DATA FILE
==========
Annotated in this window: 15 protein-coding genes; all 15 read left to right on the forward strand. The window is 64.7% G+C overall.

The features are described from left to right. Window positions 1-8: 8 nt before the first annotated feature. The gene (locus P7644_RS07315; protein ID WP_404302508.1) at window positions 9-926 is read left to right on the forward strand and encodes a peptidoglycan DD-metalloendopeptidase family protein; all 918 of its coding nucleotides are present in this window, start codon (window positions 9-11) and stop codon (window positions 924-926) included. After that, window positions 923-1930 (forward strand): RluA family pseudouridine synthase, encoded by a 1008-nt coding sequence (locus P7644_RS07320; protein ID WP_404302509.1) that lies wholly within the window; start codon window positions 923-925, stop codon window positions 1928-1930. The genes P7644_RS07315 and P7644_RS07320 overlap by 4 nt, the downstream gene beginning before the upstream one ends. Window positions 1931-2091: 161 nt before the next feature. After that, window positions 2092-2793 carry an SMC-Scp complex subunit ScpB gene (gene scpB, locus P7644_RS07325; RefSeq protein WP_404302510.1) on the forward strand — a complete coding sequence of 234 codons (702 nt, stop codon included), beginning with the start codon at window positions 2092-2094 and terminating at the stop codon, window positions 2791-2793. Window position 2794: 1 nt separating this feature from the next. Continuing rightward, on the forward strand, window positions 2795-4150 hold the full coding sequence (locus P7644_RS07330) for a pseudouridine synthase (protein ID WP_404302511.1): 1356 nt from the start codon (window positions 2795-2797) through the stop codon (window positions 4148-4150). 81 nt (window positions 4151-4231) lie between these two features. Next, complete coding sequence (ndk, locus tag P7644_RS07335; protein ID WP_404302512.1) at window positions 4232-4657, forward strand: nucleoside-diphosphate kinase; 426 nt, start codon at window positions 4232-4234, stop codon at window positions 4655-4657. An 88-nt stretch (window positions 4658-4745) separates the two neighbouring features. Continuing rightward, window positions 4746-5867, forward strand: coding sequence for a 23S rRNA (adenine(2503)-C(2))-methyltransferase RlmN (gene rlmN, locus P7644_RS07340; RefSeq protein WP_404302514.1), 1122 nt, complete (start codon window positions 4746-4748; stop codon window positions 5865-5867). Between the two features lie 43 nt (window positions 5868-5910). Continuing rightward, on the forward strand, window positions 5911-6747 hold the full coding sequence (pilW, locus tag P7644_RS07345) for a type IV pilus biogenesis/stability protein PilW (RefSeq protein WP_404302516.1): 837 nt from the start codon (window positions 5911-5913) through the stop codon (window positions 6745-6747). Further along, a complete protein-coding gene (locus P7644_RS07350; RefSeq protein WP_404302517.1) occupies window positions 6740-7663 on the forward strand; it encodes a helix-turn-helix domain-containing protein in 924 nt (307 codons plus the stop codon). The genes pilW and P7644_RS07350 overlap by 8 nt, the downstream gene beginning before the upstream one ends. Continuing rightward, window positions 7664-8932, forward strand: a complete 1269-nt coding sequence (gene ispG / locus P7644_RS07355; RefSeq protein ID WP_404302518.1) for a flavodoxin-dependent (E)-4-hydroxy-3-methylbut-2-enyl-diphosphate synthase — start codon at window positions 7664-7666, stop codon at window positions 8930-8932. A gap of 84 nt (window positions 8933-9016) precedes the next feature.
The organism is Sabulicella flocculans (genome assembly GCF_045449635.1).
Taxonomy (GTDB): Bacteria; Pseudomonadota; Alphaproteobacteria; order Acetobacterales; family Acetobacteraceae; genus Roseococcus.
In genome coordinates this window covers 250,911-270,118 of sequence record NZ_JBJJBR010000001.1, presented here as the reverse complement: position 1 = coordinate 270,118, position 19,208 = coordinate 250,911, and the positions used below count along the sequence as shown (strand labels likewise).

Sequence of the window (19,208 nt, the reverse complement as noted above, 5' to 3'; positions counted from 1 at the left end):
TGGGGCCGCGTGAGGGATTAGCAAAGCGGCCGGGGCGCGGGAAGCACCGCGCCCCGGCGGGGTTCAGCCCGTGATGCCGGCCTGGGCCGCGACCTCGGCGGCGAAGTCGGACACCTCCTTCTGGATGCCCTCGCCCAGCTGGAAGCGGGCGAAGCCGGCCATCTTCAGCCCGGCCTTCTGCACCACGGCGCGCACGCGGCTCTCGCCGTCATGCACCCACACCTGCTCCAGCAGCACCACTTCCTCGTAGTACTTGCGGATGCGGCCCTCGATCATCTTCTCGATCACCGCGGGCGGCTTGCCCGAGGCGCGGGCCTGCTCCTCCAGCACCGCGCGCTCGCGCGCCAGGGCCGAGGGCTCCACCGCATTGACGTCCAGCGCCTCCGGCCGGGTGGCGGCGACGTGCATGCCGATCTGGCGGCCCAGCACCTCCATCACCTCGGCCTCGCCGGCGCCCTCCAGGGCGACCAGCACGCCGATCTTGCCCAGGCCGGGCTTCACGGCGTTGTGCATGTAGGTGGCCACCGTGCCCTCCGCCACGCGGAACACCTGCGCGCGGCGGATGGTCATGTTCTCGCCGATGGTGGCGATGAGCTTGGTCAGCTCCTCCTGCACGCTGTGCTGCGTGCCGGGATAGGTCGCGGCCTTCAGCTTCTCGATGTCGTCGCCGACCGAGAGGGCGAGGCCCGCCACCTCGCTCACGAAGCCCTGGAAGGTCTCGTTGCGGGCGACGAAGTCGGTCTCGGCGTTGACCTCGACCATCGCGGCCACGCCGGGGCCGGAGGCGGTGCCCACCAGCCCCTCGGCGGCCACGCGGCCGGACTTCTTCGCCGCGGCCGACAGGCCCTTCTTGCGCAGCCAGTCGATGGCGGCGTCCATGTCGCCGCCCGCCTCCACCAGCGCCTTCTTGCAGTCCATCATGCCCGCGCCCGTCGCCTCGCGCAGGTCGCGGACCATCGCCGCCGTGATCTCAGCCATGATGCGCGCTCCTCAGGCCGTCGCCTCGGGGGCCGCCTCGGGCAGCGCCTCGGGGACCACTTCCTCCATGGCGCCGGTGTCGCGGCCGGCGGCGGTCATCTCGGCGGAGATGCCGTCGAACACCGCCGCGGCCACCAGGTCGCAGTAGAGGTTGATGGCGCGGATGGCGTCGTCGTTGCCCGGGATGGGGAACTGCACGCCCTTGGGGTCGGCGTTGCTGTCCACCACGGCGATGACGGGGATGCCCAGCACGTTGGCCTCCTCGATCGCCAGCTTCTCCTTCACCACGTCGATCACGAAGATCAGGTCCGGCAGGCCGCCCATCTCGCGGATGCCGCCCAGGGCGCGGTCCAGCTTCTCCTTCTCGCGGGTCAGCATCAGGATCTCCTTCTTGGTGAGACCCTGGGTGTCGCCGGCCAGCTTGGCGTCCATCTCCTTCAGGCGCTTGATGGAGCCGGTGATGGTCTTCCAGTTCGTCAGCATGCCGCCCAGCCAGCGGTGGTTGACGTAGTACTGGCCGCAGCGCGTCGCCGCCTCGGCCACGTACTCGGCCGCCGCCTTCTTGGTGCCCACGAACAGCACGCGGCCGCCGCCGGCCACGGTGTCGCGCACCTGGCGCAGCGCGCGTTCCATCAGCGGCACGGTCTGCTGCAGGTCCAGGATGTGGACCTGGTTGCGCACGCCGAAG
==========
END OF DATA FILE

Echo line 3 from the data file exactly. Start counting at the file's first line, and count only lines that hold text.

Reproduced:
The organism is Sabulicella flocculans (genome assembly GCF_045449635.1).